Whenever there is a national tragedy, such as the devastating massacre that occurred just last week in Las Vegas, a well-known quote from a childhood inspiration pops up throughout social media. The quote is from Fred Rogers, of Mister Roger’s Neighborhood, the PBS show that ran from the 1960s through 2001. When talking about children dealing with tragic events in the news, Rogers says, “Look for the helpers. You will always find people helping.”
This statement holds true. From Columbine to 9/11 to the Boston Marathon and more, brave men and women selflessly run into the middle of danger to help others. The same mindset holds true for natural disasters as well. From raging wildfires in the Pacific Northwest to debilitating hurricanes in the south, cities from all over the country are sending their first responders and resources to help those in need.
The main point of “Look for the helpers” is to remind children and adults alike that no matter how much evil there is in the world, you will always find good people who help.
So, what happens to the helpers after the traumatic event is over?
Often times, if they are a first responder, they are expected to quietly go back to their old routines. Many people – even some first responders themselves – believe that witnessing traumatic incidents is just another day on the job. However, mass shootings, terrorist attacks, and events where innocent people and children lose their lives isn’t “another day on the job.” These are significant moments in the lives of first responders and it is important to treat them as such. Even small events that don’t make the news can have lasting impacts on those involved.
Helping The Helpers Means Changing The Narrative
If you are a police chief, sheriff, fire chief or another leader, create a narrative within your department that encourages seeking help. If you never bring it up, you might have an entire department thinking, “I don’t want to be the one who needs therapy, so I’m just going to pretend I’m fine.” If you use your position as a leader to bring your department together and encourage them to seek help and provide opportunities for help, they will be better off because of it. When you create a support system for the first responders, they are more likely to go home at the end of the day with positive coping strategies and avoid bad habits to cope.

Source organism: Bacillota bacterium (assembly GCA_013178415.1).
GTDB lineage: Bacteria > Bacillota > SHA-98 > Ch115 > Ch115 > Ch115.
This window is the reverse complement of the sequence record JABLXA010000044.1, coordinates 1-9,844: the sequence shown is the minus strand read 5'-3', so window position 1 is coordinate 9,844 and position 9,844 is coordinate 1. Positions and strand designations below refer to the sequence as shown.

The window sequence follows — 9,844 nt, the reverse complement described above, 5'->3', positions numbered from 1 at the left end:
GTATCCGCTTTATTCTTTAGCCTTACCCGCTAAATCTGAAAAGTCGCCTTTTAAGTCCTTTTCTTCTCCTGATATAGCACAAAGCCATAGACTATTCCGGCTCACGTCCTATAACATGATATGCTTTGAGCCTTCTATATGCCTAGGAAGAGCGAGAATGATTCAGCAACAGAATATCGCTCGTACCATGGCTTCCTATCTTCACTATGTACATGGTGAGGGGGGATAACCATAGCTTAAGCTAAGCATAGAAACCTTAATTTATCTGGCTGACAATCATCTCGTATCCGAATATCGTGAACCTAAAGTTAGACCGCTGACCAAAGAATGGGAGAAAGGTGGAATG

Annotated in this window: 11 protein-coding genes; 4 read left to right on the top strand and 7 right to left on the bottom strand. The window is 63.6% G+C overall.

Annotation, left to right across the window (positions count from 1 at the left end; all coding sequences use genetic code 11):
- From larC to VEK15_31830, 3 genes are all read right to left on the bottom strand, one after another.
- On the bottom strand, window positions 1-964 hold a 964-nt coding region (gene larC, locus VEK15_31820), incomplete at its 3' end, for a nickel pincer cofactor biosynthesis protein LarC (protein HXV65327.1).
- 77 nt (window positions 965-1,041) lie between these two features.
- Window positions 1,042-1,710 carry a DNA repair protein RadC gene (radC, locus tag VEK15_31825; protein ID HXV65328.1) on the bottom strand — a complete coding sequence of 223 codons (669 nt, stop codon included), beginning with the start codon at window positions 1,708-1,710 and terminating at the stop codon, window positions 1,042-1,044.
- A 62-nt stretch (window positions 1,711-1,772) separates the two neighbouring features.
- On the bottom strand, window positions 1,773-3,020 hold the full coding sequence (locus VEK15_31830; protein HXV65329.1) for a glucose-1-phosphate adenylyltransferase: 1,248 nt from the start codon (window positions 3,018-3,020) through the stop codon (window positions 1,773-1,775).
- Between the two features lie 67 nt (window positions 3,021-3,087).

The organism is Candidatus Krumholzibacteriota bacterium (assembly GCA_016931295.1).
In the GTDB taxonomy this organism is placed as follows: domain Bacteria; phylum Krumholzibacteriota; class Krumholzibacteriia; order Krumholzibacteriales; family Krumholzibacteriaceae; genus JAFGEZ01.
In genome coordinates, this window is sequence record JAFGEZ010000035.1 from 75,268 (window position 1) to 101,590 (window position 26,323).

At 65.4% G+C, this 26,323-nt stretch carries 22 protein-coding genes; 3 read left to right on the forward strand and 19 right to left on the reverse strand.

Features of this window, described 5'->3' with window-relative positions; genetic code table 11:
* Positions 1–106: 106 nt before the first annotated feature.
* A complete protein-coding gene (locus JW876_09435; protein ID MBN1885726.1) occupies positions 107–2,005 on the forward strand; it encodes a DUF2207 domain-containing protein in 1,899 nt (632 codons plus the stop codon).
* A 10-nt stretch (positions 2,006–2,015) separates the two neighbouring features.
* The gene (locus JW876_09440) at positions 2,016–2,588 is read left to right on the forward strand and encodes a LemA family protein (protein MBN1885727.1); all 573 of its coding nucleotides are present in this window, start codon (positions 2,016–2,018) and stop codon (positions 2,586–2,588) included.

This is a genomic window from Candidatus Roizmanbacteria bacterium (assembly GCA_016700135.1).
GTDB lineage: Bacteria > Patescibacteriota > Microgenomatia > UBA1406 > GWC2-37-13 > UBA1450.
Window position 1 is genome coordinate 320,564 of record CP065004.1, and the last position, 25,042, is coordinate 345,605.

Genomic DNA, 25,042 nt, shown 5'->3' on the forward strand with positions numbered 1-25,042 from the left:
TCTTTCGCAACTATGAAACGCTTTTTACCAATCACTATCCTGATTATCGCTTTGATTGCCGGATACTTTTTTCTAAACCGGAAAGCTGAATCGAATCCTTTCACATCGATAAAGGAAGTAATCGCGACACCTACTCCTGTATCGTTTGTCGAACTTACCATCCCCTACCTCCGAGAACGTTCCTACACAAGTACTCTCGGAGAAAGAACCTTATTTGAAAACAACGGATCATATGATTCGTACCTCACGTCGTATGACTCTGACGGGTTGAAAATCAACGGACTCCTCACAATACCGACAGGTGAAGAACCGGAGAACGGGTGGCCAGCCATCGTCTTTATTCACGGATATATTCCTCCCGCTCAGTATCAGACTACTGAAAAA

Peer Support Central offers critical incident stress management training and peer support specialists to help first responders cope with the daily experiences of their jobs and prepare them mentally for traumatic events. Peer support programs offer counseling and training by people who share the same life experiences as you and your team. Studies have shown that first responders – paramedics, firefighters, police, and others – are at a greater risk of developing PTSD, depression, and suicidal tendencies than other professions. Many of those who experience these things do not seek help because there isn’t a narrative in their workplace that encourages them to seek help.
We want to change that. Our peer support specialists share life experiences with first responders and can provide anything from a listening ear to healthy coping strategies to support for families of first responders. Enroll in our peer support program for first responders today and help change the narrative.